How to build a loss control program for your business
Successful hockey teams know the importance of training. Most professional teams have mandatory training sessions and practices to ensure their players are performing at the top of their game. An effective coach develops drills, plays, and best practices to help take their team to the Cup. An effective business owner can do the same for their employees.
Here are just some of the ways you can build out an effective loss control program for your business:
- Teach staff how to use new equipment to improve efficiency and safety
- Install monitored burglar alarms and sprinkler systems to protect your assets
- Develop employee safety manuals, policies and guidelines to build a culture of safety.
- Make safety training mandatory to actively promote this culture of safety
Ways employees can assist in loss control
Hockey is a team sport; you should view loss control in the same way. If you really want your loss control program to be a success, your employees need to play an active role.
Employees should actively assist in reducing, controlling, or eliminating workplace hazards, accidents, and injuries. In fact, your employees should strive to be like Wayne Gretzky – he is the NHL’s all-time leader in assists! Here are ways in which your employees can actively assist in loss control:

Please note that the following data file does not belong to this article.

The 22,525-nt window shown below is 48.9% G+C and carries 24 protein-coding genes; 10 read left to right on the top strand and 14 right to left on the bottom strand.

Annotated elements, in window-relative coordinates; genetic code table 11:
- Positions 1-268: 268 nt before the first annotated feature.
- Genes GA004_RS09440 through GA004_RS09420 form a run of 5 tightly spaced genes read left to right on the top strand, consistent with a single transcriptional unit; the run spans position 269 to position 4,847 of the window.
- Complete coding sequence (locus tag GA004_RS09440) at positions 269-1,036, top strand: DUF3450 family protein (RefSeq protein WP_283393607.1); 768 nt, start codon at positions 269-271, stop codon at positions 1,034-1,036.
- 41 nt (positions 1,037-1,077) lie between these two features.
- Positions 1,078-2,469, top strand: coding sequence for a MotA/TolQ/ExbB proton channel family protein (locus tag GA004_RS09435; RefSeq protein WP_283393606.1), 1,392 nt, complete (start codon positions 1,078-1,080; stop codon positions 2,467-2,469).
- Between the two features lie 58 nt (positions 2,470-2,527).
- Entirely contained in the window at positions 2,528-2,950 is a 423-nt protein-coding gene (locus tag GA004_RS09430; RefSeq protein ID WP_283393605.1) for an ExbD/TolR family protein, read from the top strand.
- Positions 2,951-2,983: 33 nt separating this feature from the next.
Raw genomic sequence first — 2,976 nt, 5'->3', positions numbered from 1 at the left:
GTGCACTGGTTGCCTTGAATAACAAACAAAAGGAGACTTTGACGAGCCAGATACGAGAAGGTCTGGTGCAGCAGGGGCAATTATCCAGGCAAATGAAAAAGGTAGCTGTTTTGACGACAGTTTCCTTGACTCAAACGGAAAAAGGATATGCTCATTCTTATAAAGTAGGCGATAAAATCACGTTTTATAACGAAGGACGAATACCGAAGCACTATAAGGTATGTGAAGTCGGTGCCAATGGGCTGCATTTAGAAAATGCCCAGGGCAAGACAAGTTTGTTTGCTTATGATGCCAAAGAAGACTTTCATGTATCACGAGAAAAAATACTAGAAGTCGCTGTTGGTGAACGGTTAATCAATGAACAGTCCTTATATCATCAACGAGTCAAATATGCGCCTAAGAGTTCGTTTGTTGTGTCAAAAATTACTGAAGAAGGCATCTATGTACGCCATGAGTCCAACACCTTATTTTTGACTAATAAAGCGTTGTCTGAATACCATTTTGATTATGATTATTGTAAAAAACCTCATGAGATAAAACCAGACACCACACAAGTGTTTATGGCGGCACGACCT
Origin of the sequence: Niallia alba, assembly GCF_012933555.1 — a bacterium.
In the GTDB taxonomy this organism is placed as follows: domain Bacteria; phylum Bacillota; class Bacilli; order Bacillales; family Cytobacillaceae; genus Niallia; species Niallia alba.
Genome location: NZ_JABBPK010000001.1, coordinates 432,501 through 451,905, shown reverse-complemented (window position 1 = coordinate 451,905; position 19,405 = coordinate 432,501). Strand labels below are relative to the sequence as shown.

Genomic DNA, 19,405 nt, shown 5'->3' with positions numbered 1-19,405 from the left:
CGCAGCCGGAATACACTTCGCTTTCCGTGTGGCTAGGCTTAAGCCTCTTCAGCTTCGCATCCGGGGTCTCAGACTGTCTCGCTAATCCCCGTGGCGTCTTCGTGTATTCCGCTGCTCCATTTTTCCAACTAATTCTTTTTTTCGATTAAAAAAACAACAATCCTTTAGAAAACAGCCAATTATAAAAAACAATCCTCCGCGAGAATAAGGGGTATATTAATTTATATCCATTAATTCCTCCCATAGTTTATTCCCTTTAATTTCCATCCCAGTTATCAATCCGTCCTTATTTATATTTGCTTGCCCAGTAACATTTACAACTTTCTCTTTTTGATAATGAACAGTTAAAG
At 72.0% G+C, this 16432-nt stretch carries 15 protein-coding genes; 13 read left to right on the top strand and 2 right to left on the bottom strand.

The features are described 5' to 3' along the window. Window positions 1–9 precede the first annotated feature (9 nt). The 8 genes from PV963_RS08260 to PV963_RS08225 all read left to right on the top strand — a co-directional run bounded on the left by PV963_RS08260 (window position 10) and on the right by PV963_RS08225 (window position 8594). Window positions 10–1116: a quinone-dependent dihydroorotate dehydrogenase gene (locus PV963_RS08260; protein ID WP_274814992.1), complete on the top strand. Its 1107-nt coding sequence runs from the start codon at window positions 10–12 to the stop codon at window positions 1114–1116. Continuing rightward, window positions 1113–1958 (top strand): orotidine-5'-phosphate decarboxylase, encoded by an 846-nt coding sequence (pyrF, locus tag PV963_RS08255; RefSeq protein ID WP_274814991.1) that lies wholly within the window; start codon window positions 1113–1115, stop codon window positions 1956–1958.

- Think “safety” before starting any work.
- Follow all loss control procedures, regulations, and rules.
- Follow inspection guidelines for all equipment, machines, and tools.
- Utilize proper personal protective equipment where required.
- Operate all equipment with safety guards in place.
- Operate only the equipment and machines you’re trained and authorized to operate.
- Immediately report all unsafe acts, conditions, and accidents to management.
- Participate actively in loss control training.
- Suggest methods to control workplace hazards.
Improve the overall success of your business with a loss control program
Involving all of your employees in the creation, maintenance, and enforcement of a loss control program will go a long way toward enhancing your profits and the overall success of your business. Having an effective loss control program in place can turn a good business into a great one.
Ready to protect your business beyond a loss control program? If you’re looking for comprehensive insurance coverage for your small business, check out TruShield. Our policies are designed to meet the needs of Canadian startups, entrepreneurs and small businesses. Get started by answering a few online questions to get a free quote, or give us a call at 1.844.285.6910 to talk to one of our representatives today.
This blog is provided for information only and is not a substitute for professional advice. We make no representations or warranties regarding the accuracy or completeness of the information and will not be responsible for any loss arising out of reliance on the information. Terms, conditions and exclusions apply to coverage. See policy for details.